A big slice of the tourist pie
This year, tourism will add about $250 million to the country’s budget. Experts are convinced that this is not the peak of the tourist trade and that the potential for growth is huge.
By Yuri Chernyakevich
Everyone knows that the word ‘tourism’ can relate to both the holidaymakers, and the revenue it produces. Today, the tourist market is huge and has a significant influence on the development of the world’s economy, with tourism accounting for about 5 percent of GDP, 7 percent of global investment, 6 per cent of world export and 11 percent of the world’s consumer expenses. Belarus also has its slice of the tourist ‘pie’ and, to augment it, the development of tourist services has been carried out in the country for several years.
At a recent press conference in Minsk, Cheslav Shulga, the Deputy Minister for Sports and Tourism, said that it is already possible to speak about success in this sphere. The number of ‘green routes’ has increased considerably across the country this year. The number of steamships shuttling about on the rivers and lakes has doubled, about 30 small hunting shacks have been built and travellers are now able to use their mobiles in even the most remote corners of the country. The network of roadside services has also been considerably extended recently; new hotels, hostels and camping sites have appeared on the main roads of Belarus. According to the Deputy Minister, all this is only the beginning.
“I consider $250 million, which we expect to earn from our tourist services this year, to be a rather modest figure. We have big potential in this sphere. I think we can increase tourism in 2014 by at least 2-3 times,” he stated.
The Deputy Minister added that the decision to develop combined travel excursions with neighbouring countries, especially with Russia, had been made.
According to Mr. Shulga, new ideas are also needed to encourage younger visitors. “The youth are more serious about the organised recreation compared to the older generation. Frequently they choose to go to Poland or Lithuania. It is necessary to create such conditions that will encourage young people to spend money and stay in Belarus,” he says.
The Deputy Minister also said that 70 percent of visitors to the country are Russians. This news will hardly surprise anyone. Because of the absence of language barriers, the open borders and our low prices, our eastern neighbours love this country. Out of all the other post-soviet territories, only Crimea can compete with Belarus. Russians are mostly interested in Belarusian health resorts, but many come to the country to celebrate the New Year. Mr. Shulga also noted that Russians like to visit Belarus for the local cultural events like Slavianski Bazaar in Vitebsk. Pilgrimages, the visiting of sacred Christian places, are also very popular.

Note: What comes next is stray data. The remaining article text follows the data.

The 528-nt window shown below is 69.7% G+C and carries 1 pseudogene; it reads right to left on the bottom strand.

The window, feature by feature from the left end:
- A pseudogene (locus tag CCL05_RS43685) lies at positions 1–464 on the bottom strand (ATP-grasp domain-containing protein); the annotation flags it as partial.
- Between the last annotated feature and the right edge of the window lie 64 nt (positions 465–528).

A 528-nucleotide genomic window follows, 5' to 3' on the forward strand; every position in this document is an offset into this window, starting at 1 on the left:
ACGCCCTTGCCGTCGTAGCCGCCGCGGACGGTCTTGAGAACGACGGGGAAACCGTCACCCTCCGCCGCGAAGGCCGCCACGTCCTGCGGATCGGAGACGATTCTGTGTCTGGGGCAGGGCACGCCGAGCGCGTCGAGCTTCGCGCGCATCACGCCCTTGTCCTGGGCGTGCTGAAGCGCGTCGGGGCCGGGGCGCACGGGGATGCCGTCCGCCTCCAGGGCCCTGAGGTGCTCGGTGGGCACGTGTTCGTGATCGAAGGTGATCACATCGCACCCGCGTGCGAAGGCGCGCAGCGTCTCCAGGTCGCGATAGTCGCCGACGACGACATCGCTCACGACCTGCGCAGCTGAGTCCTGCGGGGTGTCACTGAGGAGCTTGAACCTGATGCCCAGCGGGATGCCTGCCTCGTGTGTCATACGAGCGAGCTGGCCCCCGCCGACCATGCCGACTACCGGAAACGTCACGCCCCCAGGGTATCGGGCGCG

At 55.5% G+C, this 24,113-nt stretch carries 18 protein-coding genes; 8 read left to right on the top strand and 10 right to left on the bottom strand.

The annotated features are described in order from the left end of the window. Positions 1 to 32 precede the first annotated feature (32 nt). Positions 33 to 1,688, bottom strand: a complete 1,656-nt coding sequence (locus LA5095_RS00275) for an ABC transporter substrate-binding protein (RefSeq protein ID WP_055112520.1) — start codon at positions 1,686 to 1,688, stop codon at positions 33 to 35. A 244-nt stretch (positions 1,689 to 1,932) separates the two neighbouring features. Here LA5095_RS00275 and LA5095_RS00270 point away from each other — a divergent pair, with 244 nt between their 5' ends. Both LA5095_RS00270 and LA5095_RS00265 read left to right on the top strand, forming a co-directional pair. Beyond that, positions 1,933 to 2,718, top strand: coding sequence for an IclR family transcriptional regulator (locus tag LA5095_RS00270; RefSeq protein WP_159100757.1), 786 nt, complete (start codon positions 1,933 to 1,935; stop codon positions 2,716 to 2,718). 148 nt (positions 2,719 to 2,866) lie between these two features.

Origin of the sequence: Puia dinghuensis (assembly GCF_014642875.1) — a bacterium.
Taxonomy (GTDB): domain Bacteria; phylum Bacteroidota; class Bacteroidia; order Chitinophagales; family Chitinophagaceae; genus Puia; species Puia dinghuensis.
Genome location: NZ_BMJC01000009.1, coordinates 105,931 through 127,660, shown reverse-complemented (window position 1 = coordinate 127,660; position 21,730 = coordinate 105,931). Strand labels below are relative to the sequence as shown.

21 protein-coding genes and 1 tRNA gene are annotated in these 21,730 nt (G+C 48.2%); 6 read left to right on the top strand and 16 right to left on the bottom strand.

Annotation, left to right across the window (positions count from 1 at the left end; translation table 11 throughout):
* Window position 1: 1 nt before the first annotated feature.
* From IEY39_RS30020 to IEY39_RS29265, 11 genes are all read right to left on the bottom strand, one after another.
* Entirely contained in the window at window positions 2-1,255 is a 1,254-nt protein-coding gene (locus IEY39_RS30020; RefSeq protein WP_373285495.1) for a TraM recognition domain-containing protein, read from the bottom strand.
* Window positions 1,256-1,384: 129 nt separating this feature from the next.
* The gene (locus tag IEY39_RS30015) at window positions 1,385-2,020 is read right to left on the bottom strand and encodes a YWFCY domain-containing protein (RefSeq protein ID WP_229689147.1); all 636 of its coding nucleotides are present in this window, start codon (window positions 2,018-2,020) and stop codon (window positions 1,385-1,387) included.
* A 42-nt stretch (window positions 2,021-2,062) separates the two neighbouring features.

According to Mr. Shulga, agro-eco-tourism is also developing in the country, and entrepreneurs who choose to work in this sphere are offered unprecedented tax privileges. And this, according to the Deputy Minister, bears fruit. So, agro-tourism is being actively developed in Belarus, especially in the Vitebsk, Minsk and Brest regions.
Anatoly Ganets opened the Ganka agro-estate in the Minsk Region six years ago. Today, this is one of the most famous vacation spots in the countryside. Tourists from many different countries of the world have visited the estate of this hospitable owner. Another group of agro-estates has been created recently in the Kobrin District of Brest. The Palesskiya Tradytsyi (Polesie’s Traditions) estate allows its visitors to plunge into the romanticism of village life, to try traditional dishes, to listen to ancient folk songs performed by authentic groups from this corner of Belarus. The Studinka agro-estate, in the same area, specialises in weddings, corporate ‘gatherings’ and the organisation of family activities. According to owner, Vasily Novik, there are a lot of people who want to visit this estate.
All this certainly shows that agro-eco-tourism is popular in Belarus. But according to experts, there is still a lot of work that should be done in this sphere. “The most important thing now is to define a uniform strategy for the development of tourism. After all, if we talk about historical and cultural values, about the development of cultural tourism, we have fewer possibilities here than in comparison to, say, France or Italy, for example. Therefore it is necessary to search for our own ways. To develop agro-eco-tourism, base it on the revival of traditions and ceremonies, to attract people with our original national product and so on. It is necessary to open, for example, ethnic cuisine restaurants (especially in the Belarus regions), to install English signs on roads across the country, to update the information on tourist sites. Only the complex solution of all these issues, in my opinion, will promote the successful development of tourism,” noted Valeria Klitsounova, the Chair of the Board of the Belarusian Country Escape Public Association.
In conclusion, we can safely say that, if we take into account the dynamics of recent years and available forecasts, the prospects for international tourism are optimistic. This truly global market is interesting, not only for its size, but also its enviable resistance to the recent global, economic shocks. Countries with a high level of tourism in their GDP are seemingly less at risk of external shocks and problems than other countries. Belarus, in this context, is no exception. Therefore the struggle for a worthy place in the world’s tourism market, and a larger slice of the pie, is a topical question for the country.
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